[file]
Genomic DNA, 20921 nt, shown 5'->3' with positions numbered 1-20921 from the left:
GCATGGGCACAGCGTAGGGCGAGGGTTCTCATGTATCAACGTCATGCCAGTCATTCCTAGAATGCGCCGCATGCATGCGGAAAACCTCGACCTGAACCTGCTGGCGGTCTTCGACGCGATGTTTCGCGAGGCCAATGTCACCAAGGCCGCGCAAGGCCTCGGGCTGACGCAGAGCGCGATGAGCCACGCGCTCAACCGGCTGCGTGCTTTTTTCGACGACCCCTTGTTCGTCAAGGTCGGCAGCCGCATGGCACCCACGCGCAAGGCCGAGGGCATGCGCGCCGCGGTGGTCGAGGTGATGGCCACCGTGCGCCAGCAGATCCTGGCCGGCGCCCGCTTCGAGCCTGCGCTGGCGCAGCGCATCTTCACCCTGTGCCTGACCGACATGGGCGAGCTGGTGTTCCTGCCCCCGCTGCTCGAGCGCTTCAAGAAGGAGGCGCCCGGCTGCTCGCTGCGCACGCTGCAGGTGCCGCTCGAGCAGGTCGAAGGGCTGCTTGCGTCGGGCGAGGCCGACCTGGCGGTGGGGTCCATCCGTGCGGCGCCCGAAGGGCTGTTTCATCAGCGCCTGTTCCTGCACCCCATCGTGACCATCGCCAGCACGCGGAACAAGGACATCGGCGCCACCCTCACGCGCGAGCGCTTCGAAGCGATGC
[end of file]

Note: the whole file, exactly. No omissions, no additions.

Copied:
Genomic DNA, 20921 nt, shown 5'->3' with positions numbered 1-20921 from the left:
GCATGGGCACAGCGTAGGGCGAGGGTTCTCATGTATCAACGTCATGCCAGTCATTCCTAGAATGCGCCGCATGCATGCGGAAAACCTCGACCTGAACCTGCTGGCGGTCTTCGACGCGATGTTTCGCGAGGCCAATGTCACCAAGGCCGCGCAAGGCCTCGGGCTGACGCAGAGCGCGATGAGCCACGCGCTCAACCGGCTGCGTGCTTTTTTCGACGACCCCTTGTTCGTCAAGGTCGGCAGCCGCATGGCACCCACGCGCAAGGCCGAGGGCATGCGCGCCGCGGTGGTCGAGGTGATGGCCACCGTGCGCCAGCAGATCCTGGCCGGCGCCCGCTTCGAGCCTGCGCTGGCGCAGCGCATCTTCACCCTGTGCCTGACCGACATGGGCGAGCTGGTGTTCCTGCCCCCGCTGCTCGAGCGCTTCAAGAAGGAGGCGCCCGGCTGCTCGCTGCGCACGCTGCAGGTGCCGCTCGAGCAGGTCGAAGGGCTGCTTGCGTCGGGCGAGGCCGACCTGGCGGTGGGGTCCATCCGTGCGGCGCCCGAAGGGCTGTTTCATCAGCGCCTGTTCCTGCACCCCATCGTGACCATCGCCAGCACGCGGAACAAGGACATCGGCGCCACCCTCACGCGCGAGCGCTTCGAAGCGATGC